A Taste of Deficits to Come?

If there was any doubt that the economic crisis had serious implications for the federal deficit — and therefore for President-Elect Barack Obama’s nascent administration — doubt no more: The Congressional Budget Office on Friday issued its monthly budget review.

The bottom line: The deficit jumped to $455 billion in fiscal 2008, ended Sept. 30, from $162 billion in 2007. Put another way, it more than doubled to 3.2% of Gross Domestic Product from 1.2%.

And just in the month of October, the new fiscal year’s preliminary deficit reached $232 billion. Depending how you count it, the Oct. 3 financial-rescue bill either contributed $17 billion — or $115 billion.

Here's how that works: Treasury disbursed $115 billion to banks during the month under the bailout bill, so the cash cost is $115 billion. Simple.

But in return, Treasury got preferred stock and warrants. CBO says that means it's an investment, and should be recorded at net present value "accounting for market risk"; it helps that the bailout bill itself specified that this is how the transactions should be recorded.

Voila, $115 billion cash outlay becomes $17 billion cost on a net present value basis. (Just to refresh your memory: Net present value means looking at the current cash outlay, offset by what the government can expect to receive from dividends and repurchases in the future, and taking into account the time value of money; all of which involves making a variety of assumptions, of course.)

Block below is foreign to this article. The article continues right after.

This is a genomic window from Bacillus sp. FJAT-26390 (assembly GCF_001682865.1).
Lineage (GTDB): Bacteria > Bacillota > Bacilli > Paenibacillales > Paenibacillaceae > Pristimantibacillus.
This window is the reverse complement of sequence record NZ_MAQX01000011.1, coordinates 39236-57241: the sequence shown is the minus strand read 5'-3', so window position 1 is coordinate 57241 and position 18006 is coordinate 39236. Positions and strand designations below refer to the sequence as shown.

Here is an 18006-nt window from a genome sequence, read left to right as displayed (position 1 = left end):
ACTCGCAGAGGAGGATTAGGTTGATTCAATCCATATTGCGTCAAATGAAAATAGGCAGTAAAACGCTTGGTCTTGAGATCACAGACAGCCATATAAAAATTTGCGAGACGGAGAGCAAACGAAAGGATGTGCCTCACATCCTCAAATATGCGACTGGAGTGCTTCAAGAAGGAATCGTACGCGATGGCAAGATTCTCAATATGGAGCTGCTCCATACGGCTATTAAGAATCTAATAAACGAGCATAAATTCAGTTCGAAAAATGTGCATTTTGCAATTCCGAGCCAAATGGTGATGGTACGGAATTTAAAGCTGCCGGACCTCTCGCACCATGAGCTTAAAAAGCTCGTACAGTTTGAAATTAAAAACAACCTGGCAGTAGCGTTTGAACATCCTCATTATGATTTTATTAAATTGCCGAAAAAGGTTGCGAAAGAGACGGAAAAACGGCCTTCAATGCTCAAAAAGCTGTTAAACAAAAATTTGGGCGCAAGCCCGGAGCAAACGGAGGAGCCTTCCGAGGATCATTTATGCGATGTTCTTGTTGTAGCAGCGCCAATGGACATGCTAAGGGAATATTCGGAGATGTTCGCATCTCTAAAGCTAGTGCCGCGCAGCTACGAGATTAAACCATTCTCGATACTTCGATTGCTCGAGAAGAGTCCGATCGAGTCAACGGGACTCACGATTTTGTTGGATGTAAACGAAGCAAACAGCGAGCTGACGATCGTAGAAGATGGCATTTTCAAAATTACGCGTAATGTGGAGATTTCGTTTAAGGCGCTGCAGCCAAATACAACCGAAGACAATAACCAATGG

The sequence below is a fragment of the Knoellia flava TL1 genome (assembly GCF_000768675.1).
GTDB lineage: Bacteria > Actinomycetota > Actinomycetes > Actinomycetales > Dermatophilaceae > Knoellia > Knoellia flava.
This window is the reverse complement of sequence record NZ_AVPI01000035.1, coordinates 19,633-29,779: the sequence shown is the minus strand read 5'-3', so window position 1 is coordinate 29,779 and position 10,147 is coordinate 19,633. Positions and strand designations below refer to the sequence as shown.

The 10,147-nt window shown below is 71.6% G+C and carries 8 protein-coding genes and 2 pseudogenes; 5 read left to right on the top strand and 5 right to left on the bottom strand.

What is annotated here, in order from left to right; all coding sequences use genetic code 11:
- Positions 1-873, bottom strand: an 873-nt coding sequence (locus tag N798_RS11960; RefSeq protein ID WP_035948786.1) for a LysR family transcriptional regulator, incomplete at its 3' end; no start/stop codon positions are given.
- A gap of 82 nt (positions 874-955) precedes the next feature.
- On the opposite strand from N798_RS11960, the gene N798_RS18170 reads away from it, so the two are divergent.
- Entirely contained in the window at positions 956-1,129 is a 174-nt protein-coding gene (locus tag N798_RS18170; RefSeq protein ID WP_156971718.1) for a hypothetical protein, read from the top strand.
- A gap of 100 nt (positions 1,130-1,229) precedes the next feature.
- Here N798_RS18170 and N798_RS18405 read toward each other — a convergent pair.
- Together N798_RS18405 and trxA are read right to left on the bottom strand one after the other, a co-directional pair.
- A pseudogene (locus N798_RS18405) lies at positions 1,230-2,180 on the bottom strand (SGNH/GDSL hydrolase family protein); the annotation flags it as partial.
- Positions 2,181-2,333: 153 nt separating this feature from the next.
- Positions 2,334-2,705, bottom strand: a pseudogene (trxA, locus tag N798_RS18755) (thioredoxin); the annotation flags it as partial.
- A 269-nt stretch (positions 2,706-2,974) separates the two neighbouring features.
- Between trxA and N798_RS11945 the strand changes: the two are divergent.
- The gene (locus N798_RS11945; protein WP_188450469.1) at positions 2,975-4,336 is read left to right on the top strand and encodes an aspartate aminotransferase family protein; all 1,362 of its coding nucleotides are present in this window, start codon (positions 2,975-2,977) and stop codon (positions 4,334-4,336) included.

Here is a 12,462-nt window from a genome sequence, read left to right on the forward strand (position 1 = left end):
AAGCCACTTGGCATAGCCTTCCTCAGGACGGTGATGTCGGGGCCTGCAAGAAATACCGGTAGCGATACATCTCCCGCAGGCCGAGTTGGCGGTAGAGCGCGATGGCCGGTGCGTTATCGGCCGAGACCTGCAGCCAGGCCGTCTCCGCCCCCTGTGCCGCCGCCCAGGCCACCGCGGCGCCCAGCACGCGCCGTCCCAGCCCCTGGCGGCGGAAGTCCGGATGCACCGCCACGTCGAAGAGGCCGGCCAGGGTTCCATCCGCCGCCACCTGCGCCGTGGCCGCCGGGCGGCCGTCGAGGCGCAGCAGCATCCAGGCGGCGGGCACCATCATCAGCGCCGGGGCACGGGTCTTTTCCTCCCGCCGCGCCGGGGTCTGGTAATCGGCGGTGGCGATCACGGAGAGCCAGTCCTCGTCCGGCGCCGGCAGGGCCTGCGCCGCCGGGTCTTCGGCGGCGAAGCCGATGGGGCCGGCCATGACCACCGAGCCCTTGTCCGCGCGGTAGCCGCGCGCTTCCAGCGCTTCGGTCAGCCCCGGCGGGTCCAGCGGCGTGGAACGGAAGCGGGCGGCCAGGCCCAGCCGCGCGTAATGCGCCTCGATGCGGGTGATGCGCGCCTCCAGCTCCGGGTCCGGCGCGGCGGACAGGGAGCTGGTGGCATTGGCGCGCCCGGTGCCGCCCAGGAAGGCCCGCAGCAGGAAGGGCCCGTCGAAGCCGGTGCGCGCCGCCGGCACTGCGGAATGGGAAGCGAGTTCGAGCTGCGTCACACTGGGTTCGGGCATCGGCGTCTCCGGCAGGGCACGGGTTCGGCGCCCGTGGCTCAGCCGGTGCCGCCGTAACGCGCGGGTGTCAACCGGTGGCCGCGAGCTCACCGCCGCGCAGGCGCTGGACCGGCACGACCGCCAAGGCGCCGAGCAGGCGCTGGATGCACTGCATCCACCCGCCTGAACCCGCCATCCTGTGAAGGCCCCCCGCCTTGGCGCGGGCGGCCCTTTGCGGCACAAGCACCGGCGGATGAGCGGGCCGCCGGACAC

Using the cash cost, the total deficit for October amounts to $232 billion; otherwise, it's just $134 billion. Meantime, October receipts declined $13 billion year-over-year -- $5 billion in corporate taxes, $7 billion from individual and payroll taxes. Non-bailout spending rose $46 billion, about half of it stemming from calendar flukes and the timing of various payments, the rest from higher defense and entitlement costs.

Here are some other details that caught our attention:

  • More of the fiscal 2008 increase in the deficit is from a decline in revenue (1.1% of GDP), rather than increased spending (0.9%).
  • The biggest contributor to the fiscal 2008 revenue drop: corporate income-tax receipts, which fell nearly 18% ($66 billion) year-over-year, and from 2.7% of GDP to 2.1%.
  • By contrast, individual income-tax receipts fell by 1.5% ($18 billion) in fiscal 2008 -- and that includes $66 billion in stimulus rebates issued starting last spring.

All in all, not an welcoming start to the fiscal year that the new administration and Congress will inherit in about 2-1/2 months.

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